The effects of plan design are far-reaching. The following excerpt from the conference panel discussion, moderated by Suzanne Lepage, private health plan strategist, Suzanne Lepage Consulting Inc., touches on just how far.
❯ Chris Bonnett, president, H3 Consulting
❯ Dr. John Haggie, immediate past president, Canadian Medical Association (CMA)
❯ Tanya Hogan, director, health solutions and pharmacy projects, Shoppers Drug Mart
❯ Shannon MacDonald, vice-president, public affairs and partnerships, Rx&D
❯ Leanne MacFarlane, senior director, business development, MHCSI Managed Health Care Services Inc.
❯ Diane McArthur, assistant deputy minister and executive officer, Ontario Public Drug Programs
❯ Denis Morrice, operations committee member, Best Medicines Coalition
❯ Mark Rolnick, product director, pharmaceutical benefits, Sun Life Financial
SL: I want to get your opinions of plan sponsors’ true understanding of what these programs offer, how they work and the potential impact upon members. Do you have any suggestions on how we can help plan sponsors better understand and improve their knowledge of these options?
LM: Very often, plan sponsors are coming at this because they’re feeling the pressure of cost and they haven’t done the foundational work to understand what they’re trying to achieve with their plan. One of the things they have to do is look at the fundamentals of the philosophy of their plan, how they want to engage with members, and then build for success by making sure the things they’re doing are fully understood and are going to deliver the results they’re looking for.
MR: On the one hand, you can say that there’s been a lot of new solutions on the market. On the other hand, prior authorization and generic substitutions have been around for years. Part of it, I think, is that there’s just more of an appetite for this given the cost equation. There certainly are tweaks to existing processes; directionally, this isn’t a huge shift in product offerings as much as it is tweaks to existing products. Plan sponsors’ knowledge is a big issue because, in the past, we’ve had solutions with very few sponsors really adopting them. When I get asked to do a presentation with a client, they’ll say we have 30 to 45 minutes to talk about drugs. It’s like, let’s not even start, because it’s really tough to engage and talk about all the solutions we have and what all the options are in that time.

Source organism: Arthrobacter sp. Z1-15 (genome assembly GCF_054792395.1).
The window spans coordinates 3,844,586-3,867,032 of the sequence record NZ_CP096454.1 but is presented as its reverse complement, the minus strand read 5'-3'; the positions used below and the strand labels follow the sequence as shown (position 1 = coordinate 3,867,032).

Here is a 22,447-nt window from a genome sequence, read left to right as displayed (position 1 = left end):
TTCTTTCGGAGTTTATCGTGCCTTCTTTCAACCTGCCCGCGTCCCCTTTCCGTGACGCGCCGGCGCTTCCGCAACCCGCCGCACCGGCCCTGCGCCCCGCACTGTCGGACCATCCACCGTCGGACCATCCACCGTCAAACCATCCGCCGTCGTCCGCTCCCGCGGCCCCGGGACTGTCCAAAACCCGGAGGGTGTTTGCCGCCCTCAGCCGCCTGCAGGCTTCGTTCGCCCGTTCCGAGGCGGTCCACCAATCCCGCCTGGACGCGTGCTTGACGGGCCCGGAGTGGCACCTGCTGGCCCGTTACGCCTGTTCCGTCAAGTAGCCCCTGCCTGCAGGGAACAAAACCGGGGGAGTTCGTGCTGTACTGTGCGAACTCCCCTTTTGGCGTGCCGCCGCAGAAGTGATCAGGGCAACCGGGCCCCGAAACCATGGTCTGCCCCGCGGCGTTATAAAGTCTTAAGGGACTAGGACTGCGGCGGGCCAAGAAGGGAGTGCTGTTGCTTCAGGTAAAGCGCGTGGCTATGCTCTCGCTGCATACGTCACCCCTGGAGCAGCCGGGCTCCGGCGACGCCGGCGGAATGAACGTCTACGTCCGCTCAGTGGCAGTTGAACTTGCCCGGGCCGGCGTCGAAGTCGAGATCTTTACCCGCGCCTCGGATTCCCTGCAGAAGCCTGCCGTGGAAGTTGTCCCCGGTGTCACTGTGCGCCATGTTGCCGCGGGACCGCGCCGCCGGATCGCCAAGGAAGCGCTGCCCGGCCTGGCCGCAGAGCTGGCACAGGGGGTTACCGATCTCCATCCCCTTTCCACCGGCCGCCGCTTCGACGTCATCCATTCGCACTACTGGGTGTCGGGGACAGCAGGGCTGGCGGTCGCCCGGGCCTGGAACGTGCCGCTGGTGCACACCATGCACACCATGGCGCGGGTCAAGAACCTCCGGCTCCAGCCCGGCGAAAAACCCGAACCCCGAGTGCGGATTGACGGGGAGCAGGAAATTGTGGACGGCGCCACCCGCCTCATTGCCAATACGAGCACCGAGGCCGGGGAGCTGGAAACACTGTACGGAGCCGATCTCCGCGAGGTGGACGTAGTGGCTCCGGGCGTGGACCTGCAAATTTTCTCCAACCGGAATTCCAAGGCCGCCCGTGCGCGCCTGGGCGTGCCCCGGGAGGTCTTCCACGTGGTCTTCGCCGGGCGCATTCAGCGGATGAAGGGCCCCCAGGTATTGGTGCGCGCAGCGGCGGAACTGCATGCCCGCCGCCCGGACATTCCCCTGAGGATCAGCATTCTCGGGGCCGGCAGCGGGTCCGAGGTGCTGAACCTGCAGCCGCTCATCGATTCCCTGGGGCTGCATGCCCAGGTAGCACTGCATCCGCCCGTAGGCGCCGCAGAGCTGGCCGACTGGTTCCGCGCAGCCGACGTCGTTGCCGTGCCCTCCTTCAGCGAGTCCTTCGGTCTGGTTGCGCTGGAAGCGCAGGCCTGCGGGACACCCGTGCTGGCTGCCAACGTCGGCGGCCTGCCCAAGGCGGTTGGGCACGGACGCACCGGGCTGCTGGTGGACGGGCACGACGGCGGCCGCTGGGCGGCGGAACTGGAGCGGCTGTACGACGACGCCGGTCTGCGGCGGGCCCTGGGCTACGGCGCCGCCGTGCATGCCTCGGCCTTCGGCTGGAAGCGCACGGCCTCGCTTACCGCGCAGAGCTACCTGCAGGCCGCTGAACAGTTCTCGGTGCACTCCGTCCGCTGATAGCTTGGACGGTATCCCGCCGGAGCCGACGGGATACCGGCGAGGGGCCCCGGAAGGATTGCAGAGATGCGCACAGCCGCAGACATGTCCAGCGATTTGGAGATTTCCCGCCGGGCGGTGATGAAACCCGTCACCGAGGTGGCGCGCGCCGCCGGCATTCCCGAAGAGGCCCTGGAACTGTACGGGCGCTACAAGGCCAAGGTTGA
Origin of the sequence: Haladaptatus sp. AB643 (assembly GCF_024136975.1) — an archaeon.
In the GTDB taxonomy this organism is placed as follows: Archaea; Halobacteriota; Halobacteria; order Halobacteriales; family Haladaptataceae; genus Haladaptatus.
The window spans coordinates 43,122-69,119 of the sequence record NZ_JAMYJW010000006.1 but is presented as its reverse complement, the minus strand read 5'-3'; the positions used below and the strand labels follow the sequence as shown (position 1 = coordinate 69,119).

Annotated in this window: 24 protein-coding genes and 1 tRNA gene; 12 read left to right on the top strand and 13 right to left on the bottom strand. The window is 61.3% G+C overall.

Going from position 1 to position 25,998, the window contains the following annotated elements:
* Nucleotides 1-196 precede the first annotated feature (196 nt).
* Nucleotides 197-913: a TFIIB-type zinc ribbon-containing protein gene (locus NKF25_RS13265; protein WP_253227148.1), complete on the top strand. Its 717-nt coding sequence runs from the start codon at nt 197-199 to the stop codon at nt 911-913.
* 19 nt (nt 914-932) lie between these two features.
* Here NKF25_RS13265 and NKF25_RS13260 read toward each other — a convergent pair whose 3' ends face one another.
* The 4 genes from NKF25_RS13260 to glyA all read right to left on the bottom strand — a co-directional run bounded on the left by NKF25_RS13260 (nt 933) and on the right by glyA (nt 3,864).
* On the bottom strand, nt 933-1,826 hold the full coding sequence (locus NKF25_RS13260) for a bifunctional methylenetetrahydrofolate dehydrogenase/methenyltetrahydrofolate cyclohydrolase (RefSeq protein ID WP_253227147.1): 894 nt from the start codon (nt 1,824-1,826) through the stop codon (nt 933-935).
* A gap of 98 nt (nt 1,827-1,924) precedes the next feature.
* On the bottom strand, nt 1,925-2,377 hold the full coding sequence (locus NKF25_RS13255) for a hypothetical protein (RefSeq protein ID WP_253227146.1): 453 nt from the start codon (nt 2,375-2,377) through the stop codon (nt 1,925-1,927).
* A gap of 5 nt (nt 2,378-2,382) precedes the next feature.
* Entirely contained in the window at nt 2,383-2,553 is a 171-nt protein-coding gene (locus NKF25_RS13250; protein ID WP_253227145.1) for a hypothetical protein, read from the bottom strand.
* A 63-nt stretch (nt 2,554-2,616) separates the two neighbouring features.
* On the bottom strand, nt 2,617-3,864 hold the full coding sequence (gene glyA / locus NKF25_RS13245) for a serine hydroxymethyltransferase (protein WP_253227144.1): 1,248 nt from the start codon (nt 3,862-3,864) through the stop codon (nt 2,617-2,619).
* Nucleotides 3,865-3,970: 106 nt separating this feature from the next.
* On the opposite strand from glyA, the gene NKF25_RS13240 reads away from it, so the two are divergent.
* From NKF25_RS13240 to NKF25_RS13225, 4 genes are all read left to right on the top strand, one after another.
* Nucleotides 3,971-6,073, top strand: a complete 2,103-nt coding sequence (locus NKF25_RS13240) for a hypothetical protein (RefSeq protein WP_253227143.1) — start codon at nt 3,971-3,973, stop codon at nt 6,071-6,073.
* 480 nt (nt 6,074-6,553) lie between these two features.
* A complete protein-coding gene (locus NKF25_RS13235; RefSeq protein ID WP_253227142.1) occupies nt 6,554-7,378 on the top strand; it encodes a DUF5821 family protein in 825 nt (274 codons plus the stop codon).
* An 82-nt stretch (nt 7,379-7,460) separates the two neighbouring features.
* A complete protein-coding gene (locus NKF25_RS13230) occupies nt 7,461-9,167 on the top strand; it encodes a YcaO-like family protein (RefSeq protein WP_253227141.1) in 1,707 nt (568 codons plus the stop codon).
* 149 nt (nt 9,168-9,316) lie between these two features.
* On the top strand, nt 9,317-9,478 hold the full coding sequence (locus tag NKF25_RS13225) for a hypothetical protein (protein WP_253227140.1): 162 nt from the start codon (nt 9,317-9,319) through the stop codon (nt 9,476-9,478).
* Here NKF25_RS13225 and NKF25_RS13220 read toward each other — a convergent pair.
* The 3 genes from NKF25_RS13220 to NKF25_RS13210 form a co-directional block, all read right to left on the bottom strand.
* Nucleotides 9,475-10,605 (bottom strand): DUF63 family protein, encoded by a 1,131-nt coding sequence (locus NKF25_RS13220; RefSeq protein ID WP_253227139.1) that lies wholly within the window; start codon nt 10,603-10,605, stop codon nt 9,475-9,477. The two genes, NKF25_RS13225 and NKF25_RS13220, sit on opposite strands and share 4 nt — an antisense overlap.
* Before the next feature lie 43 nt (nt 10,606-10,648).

JH: There’s a feeling among physicians that insurance plans are there to drive you to drink. My colleagues universally just can’t see why the paperwork seems to multiply year upon year.
In my own jurisdiction, the manufacturers of some of the biological agents have actually put people on the ground in tertiary care centres to do the paperwork for you, because it’s got so bad. But that still leaves the other 99% of claims. Physicians are really feeling that, a lot of the time, the paperwork becomes a huge barrier both for the patient and for the physician.
SL: Is there a message that you’d like to give to the plan managers about working with physicians?
JH: Before I was involved with the CMA, never once did we hear from any private insurer about a collaborative approach. It may well be that the world was not going that way at the time. One of the difficulties is, whom do you talk to? Which company do you pick?
SM: At Rx&D, with our member companies we prioritize understanding the perspectives of the many stakeholders in the private payer environment precisely for…better collaboration. We’ve started working collaboratively within our own companies so that we can pair up HR with the folks who have the understanding of private drug plans for better quality conversations.
SL: Could we get some commentary from the panel about how we see the relationship between the public and private systems evolving?
DMc: For the longest time, we took each other for granted—the private payer and the public systems—mostly because, while drug costs were always a rapidly escalating component of the system, we were seeing that they were a manageable component.